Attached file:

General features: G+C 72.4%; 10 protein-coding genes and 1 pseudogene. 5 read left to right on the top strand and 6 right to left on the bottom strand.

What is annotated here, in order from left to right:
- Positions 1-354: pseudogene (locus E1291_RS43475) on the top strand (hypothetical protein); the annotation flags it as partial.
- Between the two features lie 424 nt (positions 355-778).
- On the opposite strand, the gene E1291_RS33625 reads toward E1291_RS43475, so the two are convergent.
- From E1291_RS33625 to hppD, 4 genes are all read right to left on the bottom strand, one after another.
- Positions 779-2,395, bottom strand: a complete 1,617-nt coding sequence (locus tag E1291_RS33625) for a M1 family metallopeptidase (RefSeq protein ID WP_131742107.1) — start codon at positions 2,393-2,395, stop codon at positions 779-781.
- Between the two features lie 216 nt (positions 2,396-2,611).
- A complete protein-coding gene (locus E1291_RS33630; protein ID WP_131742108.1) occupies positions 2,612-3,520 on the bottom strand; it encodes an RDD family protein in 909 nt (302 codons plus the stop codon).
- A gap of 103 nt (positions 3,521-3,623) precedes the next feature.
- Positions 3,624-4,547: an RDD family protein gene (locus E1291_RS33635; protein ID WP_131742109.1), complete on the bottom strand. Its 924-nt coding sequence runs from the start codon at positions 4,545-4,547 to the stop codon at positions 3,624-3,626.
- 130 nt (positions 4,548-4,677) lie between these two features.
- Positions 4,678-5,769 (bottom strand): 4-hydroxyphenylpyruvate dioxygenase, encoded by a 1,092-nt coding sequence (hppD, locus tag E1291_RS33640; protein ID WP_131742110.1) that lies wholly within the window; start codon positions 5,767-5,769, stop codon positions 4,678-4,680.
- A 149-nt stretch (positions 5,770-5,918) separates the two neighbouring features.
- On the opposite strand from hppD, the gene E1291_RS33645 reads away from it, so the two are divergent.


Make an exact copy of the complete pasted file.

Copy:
General features: G+C 72.4%; 10 protein-coding genes and 1 pseudogene. 5 read left to right on the top strand and 6 right to left on the bottom strand.

What is annotated here, in order from left to right:
- Positions 1-354: pseudogene (locus E1291_RS43475) on the top strand (hypothetical protein); the annotation flags it as partial.
- Between the two features lie 424 nt (positions 355-778).
- On the opposite strand, the gene E1291_RS33625 reads toward E1291_RS43475, so the two are convergent.
- From E1291_RS33625 to hppD, 4 genes are all read right to left on the bottom strand, one after another.
- Positions 779-2,395, bottom strand: a complete 1,617-nt coding sequence (locus tag E1291_RS33625) for a M1 family metallopeptidase (RefSeq protein ID WP_131742107.1) — start codon at positions 2,393-2,395, stop codon at positions 779-781.
- Between the two features lie 216 nt (positions 2,396-2,611).
- A complete protein-coding gene (locus E1291_RS33630; protein ID WP_131742108.1) occupies positions 2,612-3,520 on the bottom strand; it encodes an RDD family protein in 909 nt (302 codons plus the stop codon).
- A gap of 103 nt (positions 3,521-3,623) precedes the next feature.
- Positions 3,624-4,547: an RDD family protein gene (locus E1291_RS33635; protein ID WP_131742109.1), complete on the bottom strand. Its 924-nt coding sequence runs from the start codon at positions 4,545-4,547 to the stop codon at positions 3,624-3,626.
- 130 nt (positions 4,548-4,677) lie between these two features.
- Positions 4,678-5,769 (bottom strand): 4-hydroxyphenylpyruvate dioxygenase, encoded by a 1,092-nt coding sequence (hppD, locus tag E1291_RS33640; protein ID WP_131742110.1) that lies wholly within the window; start codon positions 5,767-5,769, stop codon positions 4,678-4,680.
- A 149-nt stretch (positions 5,770-5,918) separates the two neighbouring features.
- On the opposite strand from hppD, the gene E1291_RS33645 reads away from it, so the two are divergent.